This past November, the Washington Post published an article detailing how major pharmacy chains, including Walgreens, Rite-Aid, CVS, and others are facing a trial later this year over their ”role” in the opioid crisis. Now, the Post is reporting that those same pharmacies have turned around and sued physicians across northeast Ohio. The pharmacies are arguing that if they are found liable at the trial later this year, doctors and other prescribers should have to pay some of the penalty. The article explains how two Ohio counties, Cuyahoga and Summit, sued the major pharmacy chains, stating “a failure on their part to stop the diversion of prescription narcotics to the ”black market”. U.S. District Judge Dan Aaron Polster, who is overseeing the case, allowed the Counties to include “failures by pharmacists in dispensing the medications.”
Although only certain individuals are allowed to prescribe controlled medications, pharmacists bear an equal responsibility to ensure that each prescription is valid, and is not dispensed to an illicit user, or dealer. The argument by the pharmacy chains is that if their pharmacists are to be held liable for a failure in preventing the medications from reaching this population, the prescribing habits of the doctors that wrote these prescriptions must also be examined. All doctors who wrote the offending scripts should also be investigated. If those doctors were in the habit of writing prescriptions that were being diverted, then they should also hold some of the liability. A spokesman for Walgreen Company stated that,” …[W]e strongly believe that the overwhelming majority of prescriptions dispensed were properly prescribed by doctors to meet the legitimate needs of their patients.” Thus, one of the things that will be decided by this case is the nature of that ‘belief’, and to what degree should pharmacists rely on that belief when filling a script for a controlled medication.
The outcome of this case will be instrumental in shaping the professional relationship between providers, patients, and pharmacists. A pharmacist must know how to weigh several factors before making a professional judgement on whether to accept a prescription for a controlled medication. As a baseline, every pharmacist must always be aware of the federal and state laws that govern how and when a controlled medication may be dispensed to a patient. Additionally, every pharmacy chain has internal policies that are intended to help enforce compliance with those laws. There are, however, a number of other ”soft” factors that often play a role in the decision on accepting a controlled medication. Amongst those factors, this case directly impacts the trust that pharmacists build with the health-care providers that they work with.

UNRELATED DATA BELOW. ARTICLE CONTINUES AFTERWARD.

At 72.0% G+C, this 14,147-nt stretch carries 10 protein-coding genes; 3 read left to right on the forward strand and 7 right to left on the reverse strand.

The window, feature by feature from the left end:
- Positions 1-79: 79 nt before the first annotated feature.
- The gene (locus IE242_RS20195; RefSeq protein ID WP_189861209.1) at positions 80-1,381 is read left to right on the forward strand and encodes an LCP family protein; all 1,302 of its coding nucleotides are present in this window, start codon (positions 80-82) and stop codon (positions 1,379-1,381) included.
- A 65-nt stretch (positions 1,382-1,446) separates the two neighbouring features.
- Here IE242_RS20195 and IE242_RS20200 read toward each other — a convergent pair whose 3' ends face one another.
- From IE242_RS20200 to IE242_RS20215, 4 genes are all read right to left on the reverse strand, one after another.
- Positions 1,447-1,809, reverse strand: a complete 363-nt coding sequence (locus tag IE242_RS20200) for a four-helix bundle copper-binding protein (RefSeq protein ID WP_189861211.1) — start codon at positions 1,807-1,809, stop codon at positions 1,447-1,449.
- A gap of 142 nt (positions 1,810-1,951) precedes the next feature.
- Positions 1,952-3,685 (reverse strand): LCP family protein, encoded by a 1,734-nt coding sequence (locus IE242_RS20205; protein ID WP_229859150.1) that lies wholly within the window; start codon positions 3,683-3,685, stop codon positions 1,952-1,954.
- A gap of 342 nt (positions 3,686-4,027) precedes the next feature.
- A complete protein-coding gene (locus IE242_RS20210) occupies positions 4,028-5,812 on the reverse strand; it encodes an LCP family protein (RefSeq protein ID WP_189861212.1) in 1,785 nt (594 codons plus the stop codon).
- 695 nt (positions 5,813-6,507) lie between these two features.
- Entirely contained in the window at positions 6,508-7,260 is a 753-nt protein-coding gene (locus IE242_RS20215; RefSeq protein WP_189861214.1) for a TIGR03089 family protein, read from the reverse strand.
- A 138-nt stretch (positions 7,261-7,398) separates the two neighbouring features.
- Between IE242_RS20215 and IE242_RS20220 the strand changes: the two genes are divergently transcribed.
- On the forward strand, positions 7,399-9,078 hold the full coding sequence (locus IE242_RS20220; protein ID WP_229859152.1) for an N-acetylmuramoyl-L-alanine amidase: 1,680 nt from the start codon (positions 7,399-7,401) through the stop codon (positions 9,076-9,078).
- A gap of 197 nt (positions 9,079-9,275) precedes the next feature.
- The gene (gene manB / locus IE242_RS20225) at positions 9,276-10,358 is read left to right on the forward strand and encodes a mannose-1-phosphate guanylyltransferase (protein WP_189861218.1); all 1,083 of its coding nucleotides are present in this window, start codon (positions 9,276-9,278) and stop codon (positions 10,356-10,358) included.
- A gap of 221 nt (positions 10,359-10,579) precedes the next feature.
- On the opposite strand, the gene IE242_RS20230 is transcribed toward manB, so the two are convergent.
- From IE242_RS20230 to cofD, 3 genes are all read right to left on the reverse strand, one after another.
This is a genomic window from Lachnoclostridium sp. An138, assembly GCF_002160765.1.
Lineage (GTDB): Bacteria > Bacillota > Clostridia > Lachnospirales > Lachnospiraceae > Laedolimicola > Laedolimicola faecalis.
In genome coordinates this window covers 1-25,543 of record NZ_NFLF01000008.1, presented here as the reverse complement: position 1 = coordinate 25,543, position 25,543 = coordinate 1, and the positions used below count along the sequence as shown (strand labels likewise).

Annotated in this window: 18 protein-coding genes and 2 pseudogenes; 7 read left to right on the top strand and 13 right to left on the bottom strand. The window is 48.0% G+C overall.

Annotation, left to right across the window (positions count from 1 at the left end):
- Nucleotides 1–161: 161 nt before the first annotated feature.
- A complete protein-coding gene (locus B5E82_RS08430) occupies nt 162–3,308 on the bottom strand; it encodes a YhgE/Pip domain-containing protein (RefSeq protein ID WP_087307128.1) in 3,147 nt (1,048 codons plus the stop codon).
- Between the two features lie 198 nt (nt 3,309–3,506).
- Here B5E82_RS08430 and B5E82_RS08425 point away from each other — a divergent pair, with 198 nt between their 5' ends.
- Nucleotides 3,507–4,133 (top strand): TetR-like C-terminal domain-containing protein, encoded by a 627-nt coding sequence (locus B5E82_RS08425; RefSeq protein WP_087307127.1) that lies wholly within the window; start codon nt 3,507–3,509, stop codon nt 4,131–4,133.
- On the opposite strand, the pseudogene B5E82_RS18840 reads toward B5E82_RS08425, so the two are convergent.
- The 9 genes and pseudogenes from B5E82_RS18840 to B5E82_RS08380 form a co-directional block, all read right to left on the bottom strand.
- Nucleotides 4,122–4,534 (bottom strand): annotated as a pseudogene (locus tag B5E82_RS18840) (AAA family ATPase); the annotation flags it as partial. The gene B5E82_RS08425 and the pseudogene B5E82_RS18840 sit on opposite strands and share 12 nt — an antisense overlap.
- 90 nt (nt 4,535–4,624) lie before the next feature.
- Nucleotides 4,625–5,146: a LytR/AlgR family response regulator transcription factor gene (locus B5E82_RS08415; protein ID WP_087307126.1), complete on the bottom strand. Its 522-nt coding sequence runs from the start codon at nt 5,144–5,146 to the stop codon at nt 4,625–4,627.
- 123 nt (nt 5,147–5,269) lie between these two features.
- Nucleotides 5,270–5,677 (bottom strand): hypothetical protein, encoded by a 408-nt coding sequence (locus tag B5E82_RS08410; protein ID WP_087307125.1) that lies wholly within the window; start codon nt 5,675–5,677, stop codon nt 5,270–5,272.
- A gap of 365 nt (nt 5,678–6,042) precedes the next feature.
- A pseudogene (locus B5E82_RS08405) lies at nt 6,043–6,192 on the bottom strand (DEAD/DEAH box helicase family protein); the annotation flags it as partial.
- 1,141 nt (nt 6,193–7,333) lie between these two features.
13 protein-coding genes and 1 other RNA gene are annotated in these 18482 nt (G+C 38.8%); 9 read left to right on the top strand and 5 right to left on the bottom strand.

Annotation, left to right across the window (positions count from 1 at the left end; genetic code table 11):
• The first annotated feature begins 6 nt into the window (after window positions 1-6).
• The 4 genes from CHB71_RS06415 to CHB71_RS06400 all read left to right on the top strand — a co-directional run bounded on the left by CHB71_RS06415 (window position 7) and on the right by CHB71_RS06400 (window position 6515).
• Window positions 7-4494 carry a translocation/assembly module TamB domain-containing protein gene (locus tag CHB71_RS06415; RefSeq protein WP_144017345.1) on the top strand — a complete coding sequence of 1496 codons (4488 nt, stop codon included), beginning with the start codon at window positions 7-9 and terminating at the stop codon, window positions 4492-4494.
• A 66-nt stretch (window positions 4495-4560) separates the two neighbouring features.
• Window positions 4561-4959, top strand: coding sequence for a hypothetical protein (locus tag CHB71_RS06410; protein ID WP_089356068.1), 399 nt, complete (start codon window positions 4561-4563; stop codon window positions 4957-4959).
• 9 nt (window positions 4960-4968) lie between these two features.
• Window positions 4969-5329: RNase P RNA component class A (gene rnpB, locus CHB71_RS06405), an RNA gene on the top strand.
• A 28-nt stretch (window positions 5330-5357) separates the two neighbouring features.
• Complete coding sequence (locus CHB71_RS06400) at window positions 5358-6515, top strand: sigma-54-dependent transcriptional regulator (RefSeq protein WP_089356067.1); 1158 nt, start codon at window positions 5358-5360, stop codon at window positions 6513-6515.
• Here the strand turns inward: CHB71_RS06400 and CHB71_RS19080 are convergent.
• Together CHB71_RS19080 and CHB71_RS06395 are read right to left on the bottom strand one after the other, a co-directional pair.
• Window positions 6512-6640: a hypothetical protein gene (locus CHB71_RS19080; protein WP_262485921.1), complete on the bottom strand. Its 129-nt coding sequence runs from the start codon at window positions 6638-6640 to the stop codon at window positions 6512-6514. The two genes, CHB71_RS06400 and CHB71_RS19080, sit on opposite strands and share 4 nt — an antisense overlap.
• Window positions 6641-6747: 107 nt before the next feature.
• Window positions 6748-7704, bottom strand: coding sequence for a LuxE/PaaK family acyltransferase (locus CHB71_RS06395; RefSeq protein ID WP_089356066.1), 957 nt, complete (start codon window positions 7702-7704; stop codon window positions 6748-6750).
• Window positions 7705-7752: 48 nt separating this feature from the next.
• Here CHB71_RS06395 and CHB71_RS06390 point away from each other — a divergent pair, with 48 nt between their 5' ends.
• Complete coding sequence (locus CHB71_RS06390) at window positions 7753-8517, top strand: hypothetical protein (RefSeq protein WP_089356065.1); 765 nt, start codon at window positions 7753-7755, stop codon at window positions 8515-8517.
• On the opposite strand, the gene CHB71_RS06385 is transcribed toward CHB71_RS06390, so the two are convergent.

During my time as a pharmacist, I was fortunate enough to work in a community where the healthcare providers largely understood that administering healthcare was a team effort. I have countless examples of providers who have gone above and beyond to make themselves and their offices available to me if I had any questions regarding the validity of a prescription presented to me. That availability built trust, and that trust in turn would lead to a better overall experience for our shared patients. It will be extremely interesting to see how this case develops, and what arguments are brought forward on either side of this issue.
If you’d like to read more on this subject I’d recommend this article by Joseph L. Fink III, BSPharm, JD, which discusses a suit wherein a provider sued several chain pharmacies alleging that, “first, that pharmacists at their pharmacies had refused to honor her prescriptions for controlled substances; and second, that when doing so, the pharmacists told patients that the basis for their refusal was that the prescriber was under investigation by the DEA.” Secondly, for a more in-depth view on some guidance provided to pharmacists on when and how to refuse filling a prescription, take a look at this slide-deck by the American Pharmacists Association.